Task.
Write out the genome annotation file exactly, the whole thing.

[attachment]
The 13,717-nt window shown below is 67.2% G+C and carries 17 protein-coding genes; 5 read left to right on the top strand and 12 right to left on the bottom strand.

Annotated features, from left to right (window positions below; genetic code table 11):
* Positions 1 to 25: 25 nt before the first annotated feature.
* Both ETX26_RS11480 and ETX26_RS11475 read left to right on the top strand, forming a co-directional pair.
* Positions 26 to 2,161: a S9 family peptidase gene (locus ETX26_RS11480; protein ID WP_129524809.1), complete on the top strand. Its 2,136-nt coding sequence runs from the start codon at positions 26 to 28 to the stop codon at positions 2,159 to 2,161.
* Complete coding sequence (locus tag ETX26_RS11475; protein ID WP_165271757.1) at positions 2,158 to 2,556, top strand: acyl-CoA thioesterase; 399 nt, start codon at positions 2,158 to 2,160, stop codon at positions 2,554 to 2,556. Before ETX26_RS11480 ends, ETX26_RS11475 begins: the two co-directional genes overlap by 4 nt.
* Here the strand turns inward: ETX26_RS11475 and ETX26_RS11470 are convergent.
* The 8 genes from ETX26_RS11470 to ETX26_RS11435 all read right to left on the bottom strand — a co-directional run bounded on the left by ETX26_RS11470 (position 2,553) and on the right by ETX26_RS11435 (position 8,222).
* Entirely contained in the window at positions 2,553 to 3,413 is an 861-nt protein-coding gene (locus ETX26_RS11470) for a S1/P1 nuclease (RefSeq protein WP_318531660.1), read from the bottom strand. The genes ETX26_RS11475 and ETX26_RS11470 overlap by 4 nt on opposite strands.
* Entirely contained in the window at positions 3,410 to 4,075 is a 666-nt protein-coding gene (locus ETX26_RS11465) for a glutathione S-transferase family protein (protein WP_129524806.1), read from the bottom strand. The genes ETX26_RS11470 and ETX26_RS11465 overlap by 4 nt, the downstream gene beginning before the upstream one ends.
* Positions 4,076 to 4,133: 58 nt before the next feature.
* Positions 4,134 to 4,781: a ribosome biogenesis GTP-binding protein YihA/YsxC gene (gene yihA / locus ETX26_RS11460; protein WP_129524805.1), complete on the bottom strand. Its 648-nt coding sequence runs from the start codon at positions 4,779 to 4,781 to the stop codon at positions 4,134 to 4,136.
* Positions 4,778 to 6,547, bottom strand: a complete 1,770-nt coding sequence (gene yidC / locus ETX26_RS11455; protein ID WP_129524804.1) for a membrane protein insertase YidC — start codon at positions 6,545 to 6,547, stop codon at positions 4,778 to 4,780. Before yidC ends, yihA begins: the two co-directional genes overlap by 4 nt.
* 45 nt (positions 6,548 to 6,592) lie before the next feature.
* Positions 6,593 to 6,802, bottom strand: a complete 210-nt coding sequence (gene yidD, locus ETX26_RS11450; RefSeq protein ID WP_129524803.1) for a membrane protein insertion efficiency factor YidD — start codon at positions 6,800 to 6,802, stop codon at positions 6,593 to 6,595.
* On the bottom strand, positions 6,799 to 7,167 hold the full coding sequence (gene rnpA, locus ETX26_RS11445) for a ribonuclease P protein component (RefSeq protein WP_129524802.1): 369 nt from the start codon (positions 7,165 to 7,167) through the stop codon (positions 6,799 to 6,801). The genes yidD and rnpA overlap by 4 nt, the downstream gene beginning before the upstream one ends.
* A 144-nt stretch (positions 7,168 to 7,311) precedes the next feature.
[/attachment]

The 13,717-nt window shown below is 67.2% G+C and carries 17 protein-coding genes; 5 read left to right on the top strand and 12 right to left on the bottom strand.

Annotated features, from left to right (window positions below; genetic code table 11):
* Positions 1 to 25: 25 nt before the first annotated feature.
* Both ETX26_RS11480 and ETX26_RS11475 read left to right on the top strand, forming a co-directional pair.
* Positions 26 to 2,161: a S9 family peptidase gene (locus ETX26_RS11480; protein ID WP_129524809.1), complete on the top strand. Its 2,136-nt coding sequence runs from the start codon at positions 26 to 28 to the stop codon at positions 2,159 to 2,161.
* Complete coding sequence (locus tag ETX26_RS11475; protein ID WP_165271757.1) at positions 2,158 to 2,556, top strand: acyl-CoA thioesterase; 399 nt, start codon at positions 2,158 to 2,160, stop codon at positions 2,554 to 2,556. Before ETX26_RS11480 ends, ETX26_RS11475 begins: the two co-directional genes overlap by 4 nt.
* Here the strand turns inward: ETX26_RS11475 and ETX26_RS11470 are convergent.
* The 8 genes from ETX26_RS11470 to ETX26_RS11435 all read right to left on the bottom strand — a co-directional run bounded on the left by ETX26_RS11470 (position 2,553) and on the right by ETX26_RS11435 (position 8,222).
* Entirely contained in the window at positions 2,553 to 3,413 is an 861-nt protein-coding gene (locus ETX26_RS11470) for a S1/P1 nuclease (RefSeq protein WP_318531660.1), read from the bottom strand. The genes ETX26_RS11475 and ETX26_RS11470 overlap by 4 nt on opposite strands.
* Entirely contained in the window at positions 3,410 to 4,075 is a 666-nt protein-coding gene (locus ETX26_RS11465) for a glutathione S-transferase family protein (protein WP_129524806.1), read from the bottom strand. The genes ETX26_RS11470 and ETX26_RS11465 overlap by 4 nt, the downstream gene beginning before the upstream one ends.
* Positions 4,076 to 4,133: 58 nt before the next feature.
* Positions 4,134 to 4,781: a ribosome biogenesis GTP-binding protein YihA/YsxC gene (gene yihA / locus ETX26_RS11460; protein WP_129524805.1), complete on the bottom strand. Its 648-nt coding sequence runs from the start codon at positions 4,779 to 4,781 to the stop codon at positions 4,134 to 4,136.
* Positions 4,778 to 6,547, bottom strand: a complete 1,770-nt coding sequence (gene yidC / locus ETX26_RS11455; protein ID WP_129524804.1) for a membrane protein insertase YidC — start codon at positions 6,545 to 6,547, stop codon at positions 4,778 to 4,780. Before yidC ends, yihA begins: the two co-directional genes overlap by 4 nt.
* 45 nt (positions 6,548 to 6,592) lie before the next feature.
* Positions 6,593 to 6,802, bottom strand: a complete 210-nt coding sequence (gene yidD, locus ETX26_RS11450; RefSeq protein ID WP_129524803.1) for a membrane protein insertion efficiency factor YidD — start codon at positions 6,800 to 6,802, stop codon at positions 6,593 to 6,595.
* On the bottom strand, positions 6,799 to 7,167 hold the full coding sequence (gene rnpA, locus ETX26_RS11445) for a ribonuclease P protein component (RefSeq protein WP_129524802.1): 369 nt from the start codon (positions 7,165 to 7,167) through the stop codon (positions 6,799 to 6,801). The genes yidD and rnpA overlap by 4 nt, the downstream gene beginning before the upstream one ends.
* A 144-nt stretch (positions 7,168 to 7,311) precedes the next feature.